A day at the races in Velká Chuchle
“What’s a ‘chuchle’” was my first question, a reasonable question I think, when I first learned I would be going to see a ‘big’ one, many years ago. In the end it seems, the name of the premier Czech horse racing flat-track, Velká Chuchle, doesn’t have any literal meaning, but it is a synonym for a lovely Sunday afternoon.
It’s the surrounding villages rather than the stadium that are named Velká and Malá Chuchle, but to say ‘we’re going to Chuchle’ generally means a trip to nothing other than one of a hundred cottages or to the horse races, which have been a staple of Prague entertainment since 1906.
Petr Drahoš is the managing director of the racetrack.
“Our racecourse is 100 years old and is a very important place for people in Prague and for Czech racing, because we have about 22 racing days per year. There is a training centre, we have our betting company here, and many people go through our school for jockeys…
The Czech Republic has a strong tradition in horse breeding and racing, and several Czech breeds are known around the world. The big Czech race followed in the international press each year is the Velká Pardubická steeplechase, held at the east Bohemian track in Pardubice and famous among other things for some of its death-defying (or death-inducing) hurdles. But Chuchle is a different kind of place, though no less deserving of its popularity. Irena Rychlovská heads the racetrack’s business department.
“You know that the Grand Pardubická is the most famous race in the Czech Republic, but we have many racing days compared to the Pardubická – we have 20 to 25, in Pardubice it’s something like eight to ten. So we race quite frequently, between April and November. And this is the best flat racecourse in the Czech Republic. Pardubice is more for hurdles. So those who are best at flat racing are based in Velká Chuchle.”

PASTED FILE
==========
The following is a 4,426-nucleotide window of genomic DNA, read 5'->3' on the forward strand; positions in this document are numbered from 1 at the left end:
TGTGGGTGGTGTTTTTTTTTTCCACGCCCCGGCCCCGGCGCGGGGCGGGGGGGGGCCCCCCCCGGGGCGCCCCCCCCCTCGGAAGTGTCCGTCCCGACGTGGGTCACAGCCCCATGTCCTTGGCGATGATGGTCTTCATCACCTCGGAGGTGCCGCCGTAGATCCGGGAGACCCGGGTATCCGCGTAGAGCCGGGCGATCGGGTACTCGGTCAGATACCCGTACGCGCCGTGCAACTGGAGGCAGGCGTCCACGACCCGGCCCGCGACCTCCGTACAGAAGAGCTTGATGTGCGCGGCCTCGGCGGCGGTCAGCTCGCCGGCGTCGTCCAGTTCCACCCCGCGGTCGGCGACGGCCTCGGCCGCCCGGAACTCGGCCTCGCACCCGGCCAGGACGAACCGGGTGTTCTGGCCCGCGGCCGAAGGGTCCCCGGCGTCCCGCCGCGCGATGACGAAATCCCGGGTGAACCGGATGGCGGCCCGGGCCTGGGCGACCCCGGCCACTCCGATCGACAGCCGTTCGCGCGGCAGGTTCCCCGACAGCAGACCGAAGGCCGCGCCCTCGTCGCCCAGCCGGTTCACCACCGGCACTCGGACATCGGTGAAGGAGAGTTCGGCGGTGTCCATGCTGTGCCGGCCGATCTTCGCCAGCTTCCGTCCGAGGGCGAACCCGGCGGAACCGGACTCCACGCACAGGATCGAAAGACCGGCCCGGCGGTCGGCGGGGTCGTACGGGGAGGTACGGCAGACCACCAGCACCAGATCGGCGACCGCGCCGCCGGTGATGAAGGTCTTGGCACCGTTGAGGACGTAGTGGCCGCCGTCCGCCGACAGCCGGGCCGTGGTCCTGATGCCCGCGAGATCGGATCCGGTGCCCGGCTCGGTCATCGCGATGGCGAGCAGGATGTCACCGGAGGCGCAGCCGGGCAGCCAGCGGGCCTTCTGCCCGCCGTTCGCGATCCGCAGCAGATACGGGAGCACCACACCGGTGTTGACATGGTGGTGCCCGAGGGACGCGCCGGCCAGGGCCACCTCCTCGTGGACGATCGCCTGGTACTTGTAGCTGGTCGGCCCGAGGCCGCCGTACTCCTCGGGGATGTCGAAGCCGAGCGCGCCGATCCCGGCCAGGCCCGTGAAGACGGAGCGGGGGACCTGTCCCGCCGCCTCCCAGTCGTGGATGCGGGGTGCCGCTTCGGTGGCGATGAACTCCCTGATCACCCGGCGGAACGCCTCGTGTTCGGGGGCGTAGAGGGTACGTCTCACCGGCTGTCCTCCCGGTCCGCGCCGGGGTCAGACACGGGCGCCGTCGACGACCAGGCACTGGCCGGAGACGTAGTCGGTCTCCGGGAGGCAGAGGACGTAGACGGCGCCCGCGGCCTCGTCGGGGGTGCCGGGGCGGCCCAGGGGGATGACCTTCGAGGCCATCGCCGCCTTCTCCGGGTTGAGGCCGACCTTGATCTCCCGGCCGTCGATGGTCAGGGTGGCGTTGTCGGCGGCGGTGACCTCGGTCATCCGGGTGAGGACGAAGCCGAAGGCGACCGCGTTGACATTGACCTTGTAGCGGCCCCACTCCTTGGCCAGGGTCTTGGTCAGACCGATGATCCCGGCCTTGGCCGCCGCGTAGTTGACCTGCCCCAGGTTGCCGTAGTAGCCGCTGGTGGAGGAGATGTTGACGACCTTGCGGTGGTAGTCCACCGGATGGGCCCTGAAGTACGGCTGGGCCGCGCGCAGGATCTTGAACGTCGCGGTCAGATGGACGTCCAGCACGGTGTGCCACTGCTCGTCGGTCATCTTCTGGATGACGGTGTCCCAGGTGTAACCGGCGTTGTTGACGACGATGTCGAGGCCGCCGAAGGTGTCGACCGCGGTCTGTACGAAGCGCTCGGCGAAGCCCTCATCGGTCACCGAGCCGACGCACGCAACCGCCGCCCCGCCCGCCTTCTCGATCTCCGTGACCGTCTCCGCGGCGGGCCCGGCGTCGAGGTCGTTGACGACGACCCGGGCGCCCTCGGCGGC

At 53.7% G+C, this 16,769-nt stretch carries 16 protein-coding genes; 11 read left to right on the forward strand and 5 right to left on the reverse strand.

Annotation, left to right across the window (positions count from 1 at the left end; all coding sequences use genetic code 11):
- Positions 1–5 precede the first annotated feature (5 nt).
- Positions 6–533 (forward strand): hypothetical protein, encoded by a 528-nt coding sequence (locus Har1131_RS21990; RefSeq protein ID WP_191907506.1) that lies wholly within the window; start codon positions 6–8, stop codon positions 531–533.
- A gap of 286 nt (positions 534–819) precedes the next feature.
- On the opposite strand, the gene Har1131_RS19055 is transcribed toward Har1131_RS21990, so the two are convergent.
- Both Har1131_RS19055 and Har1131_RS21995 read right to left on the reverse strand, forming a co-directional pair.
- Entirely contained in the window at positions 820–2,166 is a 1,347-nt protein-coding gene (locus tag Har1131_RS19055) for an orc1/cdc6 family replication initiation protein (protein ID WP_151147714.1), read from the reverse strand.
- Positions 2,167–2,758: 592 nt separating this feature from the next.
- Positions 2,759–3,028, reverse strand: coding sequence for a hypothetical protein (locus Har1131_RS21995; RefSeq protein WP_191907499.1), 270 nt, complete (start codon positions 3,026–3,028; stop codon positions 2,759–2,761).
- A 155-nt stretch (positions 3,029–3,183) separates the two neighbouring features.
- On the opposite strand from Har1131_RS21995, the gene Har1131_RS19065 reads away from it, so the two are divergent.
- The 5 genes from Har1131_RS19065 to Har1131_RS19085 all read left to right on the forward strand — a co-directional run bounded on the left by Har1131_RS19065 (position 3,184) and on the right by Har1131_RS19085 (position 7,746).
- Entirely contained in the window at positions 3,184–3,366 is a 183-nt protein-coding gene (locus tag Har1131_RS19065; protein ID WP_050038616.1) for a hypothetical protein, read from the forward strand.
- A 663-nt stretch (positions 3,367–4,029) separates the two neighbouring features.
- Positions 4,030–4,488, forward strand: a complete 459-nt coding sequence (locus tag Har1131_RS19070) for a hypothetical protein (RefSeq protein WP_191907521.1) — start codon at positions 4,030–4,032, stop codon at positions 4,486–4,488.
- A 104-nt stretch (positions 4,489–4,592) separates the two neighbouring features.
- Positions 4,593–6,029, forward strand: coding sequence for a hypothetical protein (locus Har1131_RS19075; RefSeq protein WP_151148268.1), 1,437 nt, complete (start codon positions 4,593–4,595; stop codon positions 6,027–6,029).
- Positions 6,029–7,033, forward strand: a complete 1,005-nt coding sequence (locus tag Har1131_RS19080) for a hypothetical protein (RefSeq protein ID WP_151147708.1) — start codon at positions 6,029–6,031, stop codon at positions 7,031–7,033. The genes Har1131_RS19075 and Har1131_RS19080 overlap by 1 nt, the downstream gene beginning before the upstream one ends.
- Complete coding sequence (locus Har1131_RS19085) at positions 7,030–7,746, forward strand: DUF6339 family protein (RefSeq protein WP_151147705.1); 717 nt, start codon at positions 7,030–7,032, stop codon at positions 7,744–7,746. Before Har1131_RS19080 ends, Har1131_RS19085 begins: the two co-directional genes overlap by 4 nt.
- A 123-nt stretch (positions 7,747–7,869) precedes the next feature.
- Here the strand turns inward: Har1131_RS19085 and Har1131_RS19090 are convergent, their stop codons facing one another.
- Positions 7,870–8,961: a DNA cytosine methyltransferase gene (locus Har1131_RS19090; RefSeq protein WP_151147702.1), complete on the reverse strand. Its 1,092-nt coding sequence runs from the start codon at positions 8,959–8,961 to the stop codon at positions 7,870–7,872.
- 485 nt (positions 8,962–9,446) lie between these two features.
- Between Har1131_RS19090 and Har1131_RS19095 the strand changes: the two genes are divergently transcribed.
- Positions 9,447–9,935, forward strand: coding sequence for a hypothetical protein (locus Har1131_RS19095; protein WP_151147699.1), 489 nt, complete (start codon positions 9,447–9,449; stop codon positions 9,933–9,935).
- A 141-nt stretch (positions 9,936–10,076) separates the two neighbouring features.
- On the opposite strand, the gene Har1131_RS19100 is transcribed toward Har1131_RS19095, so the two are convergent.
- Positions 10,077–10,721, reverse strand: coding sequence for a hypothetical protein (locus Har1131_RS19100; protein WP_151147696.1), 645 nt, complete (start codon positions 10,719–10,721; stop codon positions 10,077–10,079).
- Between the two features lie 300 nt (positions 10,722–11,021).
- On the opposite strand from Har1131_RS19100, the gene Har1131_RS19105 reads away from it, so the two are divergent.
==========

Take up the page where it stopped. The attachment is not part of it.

It was on a hazy day in October that I came to Chuchle, but the atmosphere was none the worse for it.
“Today is the closing day of the racing season at Velká Chuchle, and there is the traditional Prize of the President of the Czech Republic. The president will not be here today because he has a busy schedule, but usually he attends the races and awards the winners. Today they are closing the championships for the flat racing, hurdles and ladies’ cup.”
The President’s Prize can be traced back to the first Czechoslovak president, TG Masaryk, who was a great fan of the venue and could be found here many a Sunday. While a handshake from President Klaus would make a nice photo for the winning jockey and horse owner, the 250,000 crown booty that comes with victory is the more palpable of the rewards on offer. Horse racing and money are inseparable, but the latter was not first on the mind of jockey Jan Rája, who had just won 50,000 in the third race of the day a few minutes before I spoke to him.
I stopped several of the tiny jockeys on their way off the track and they all had the same feelings about racing at Chuchle – this was their home base. Interesting then that the President’s Prize went, in the end to a quote-unquote foreigner, Slovak Ján Havlík, who is just learning to love the place.
“I haven’t ridden Chuchle very much at all, but this year I ran a derby for the same owner here in Chuchle and came in third. So I’ve only gotten to know the track a bit, but I like it. And as for today, with this mare, Bailanda, we knew we had a shot at winning, and we ran a perfect race.
In the crowd there were all sorts of spectators, some doing more spectating than others, but all having a good time of it.
In conclusion I will share my own betting secret, for those even less initiated than I, which is to put a small bid on the three top horses, in which case you will usually suffer minimal losses and nonetheless convinced that you’ve won. Keep that in mind, for what it’s worth, until April, when the snow starts melting and the races at the big Chuchle start up again.